First of three planned murals on mental health

  • Dennis Fujimoto/The Garden Island

    Muralists Trysen Kaneshige and Seth Womble make preparations to lay the first layer of color to a mural on the Tanaka Building, Monday on Kalena Street.

  • Dennis Fujimoto/The Garden Island

    A spectator leaves after watching Seth Womble and Trysen Kaneshige start work on a mural on the Tanaka Building, Monday in Lihu‘e.

  • Dennis Fujimoto/The Garden Island

    Muralist Seth Womble applies the sky layer to a mural developing on the Tanaka Building, Monday on Kalena Street.

LIHU‘E — Muralist Seth Womble said the project is a great way to start the week, working with Trysen Kaneshige to clear the paint hose lines and masking off features on the Tanaka Building located across Kalena Park in Lihu‘e.

The pair of artists from Bent Tree Anomaly started work on the first of three planned murals on mental health presented as a partnership between Bent Tree Anomaly, Kaua‘i Planning and Action Alliance, and the Kaua‘i Resilience Project, and funded through the County of Kaua‘i’s Kupaa Kaua‘i Coronavirus Aid, Relief, and Economic Security grant to help reduce the stigma of mental health and prevent suicide.

“The mural would not be possible without the generosity of the building owner, Roy Tanaka and his daughter Lori Koga,” said Nannie Ann Apalla, the Keiki to Career Program Manager for the Kaua‘i Planning & Action Alliance. “The mural is tied to the theme of mental health, and it visually demonstrates that Kaua‘i is an island community that cares for, and supports our ‘ohana, neighbors and friends who may be struggling or feeling stressed, overwhelmed, or even suicidal.”

Spectators stopped to watch the proceedings even before the first layer of paint was put down. Apalla said the mural will feature a large he‘e, or octopus, in Kaua‘i’s unique ocean environment, Hawaiian plants to celebrate the ‘aina, and the Kilauea Lighthouse to light the way through stormy waters.

“The message is that there is hope, and there is help,” said Alice Luck, the president and CEO of Kaua‘i Planning & Action Alliance in a press release. “Everyone is experiencing more stress than usual right now, and this mural will send the message that we are not alone. There are people available to help us — to listen to us, 24/7, without judgment. Those themes are woven throughout the mural.”

September is observed as National Suicide Prevention Awareness Month. If anyone needs help, call 1-800-273-8256 (TALK), or simply text “ALOHA” to 741741.

“We are honored to host this beautiful mural on the Tanaka Building,” Lori said. “It is a privilege to help reduce the stigma of mental health, and to show that our community cares about all of our people and the struggles they may be going through.”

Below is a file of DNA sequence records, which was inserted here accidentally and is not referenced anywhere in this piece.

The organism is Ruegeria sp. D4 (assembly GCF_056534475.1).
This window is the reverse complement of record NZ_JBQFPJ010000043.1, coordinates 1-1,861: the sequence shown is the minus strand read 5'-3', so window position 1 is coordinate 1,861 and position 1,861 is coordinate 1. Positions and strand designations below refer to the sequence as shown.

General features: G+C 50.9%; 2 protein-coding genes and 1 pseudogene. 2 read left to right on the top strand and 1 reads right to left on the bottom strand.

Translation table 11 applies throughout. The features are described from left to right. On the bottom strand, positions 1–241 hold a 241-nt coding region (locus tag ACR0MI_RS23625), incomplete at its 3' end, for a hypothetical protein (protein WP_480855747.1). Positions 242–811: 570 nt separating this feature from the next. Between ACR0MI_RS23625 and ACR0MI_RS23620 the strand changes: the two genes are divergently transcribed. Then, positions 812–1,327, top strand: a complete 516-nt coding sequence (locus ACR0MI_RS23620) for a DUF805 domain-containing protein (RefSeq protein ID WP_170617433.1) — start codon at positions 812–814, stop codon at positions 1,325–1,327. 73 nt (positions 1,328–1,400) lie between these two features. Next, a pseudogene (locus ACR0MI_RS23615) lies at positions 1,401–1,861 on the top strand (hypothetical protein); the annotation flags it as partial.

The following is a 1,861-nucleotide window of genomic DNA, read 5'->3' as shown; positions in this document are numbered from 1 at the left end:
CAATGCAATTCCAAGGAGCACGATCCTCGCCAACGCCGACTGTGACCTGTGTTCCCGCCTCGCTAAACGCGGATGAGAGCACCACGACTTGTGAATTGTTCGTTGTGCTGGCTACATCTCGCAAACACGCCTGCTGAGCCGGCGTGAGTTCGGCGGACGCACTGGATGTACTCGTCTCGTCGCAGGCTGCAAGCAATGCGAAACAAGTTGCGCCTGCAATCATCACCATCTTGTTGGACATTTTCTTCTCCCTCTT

Womble’s art invites the viewer into the story in a very special way. The challenges that he overcame in his life are incorporated into the story of his murals. Each mural is a unique visual representation for communities to be proud of as demonstrated in the recent completion of the mural on the east-facing wall of the Pi‘ikoi Building, Lihu‘e Civic Center, the Kiibo Restaurant building, and the construction screening wall fronting the Kaua‘i Beer Company on Rice Street.

His goal is to encourage more people to get involved and create large scale murals and public art projects that will tell important stories, similar to the objectives of NirManaFest that will launch in October.

“This mural has a very special meaning to me,” Womble said. “I understand how difficult it can be to go through dark times, and knowing that there are people who care about you, and people you can call, can make all the difference in the world.”

The mural on the Tanaka Building is just one in a series of three murals on mental health. The Kaua‘i Planning & Action Alliance is looking for another building host in Kapa‘a for another mural. There is no cost to the building owner. If anyone would like to host a mural, call KPAA at 632-2005.


Dennis Fujimoto, staff writer and photographer, can be reached at 245-0453 or

  1. Harold A Maio September 15, 2020 3:09 am Reply

    —-to help reduce the stigma of mental health

    Step one to accomplish the above:

    1. Decline to participate in it. Any willingness to participate only fuels it.
    2. Decline to support those who do participate in it. Any willingness to support them only fuels it.

    Harold A Maio

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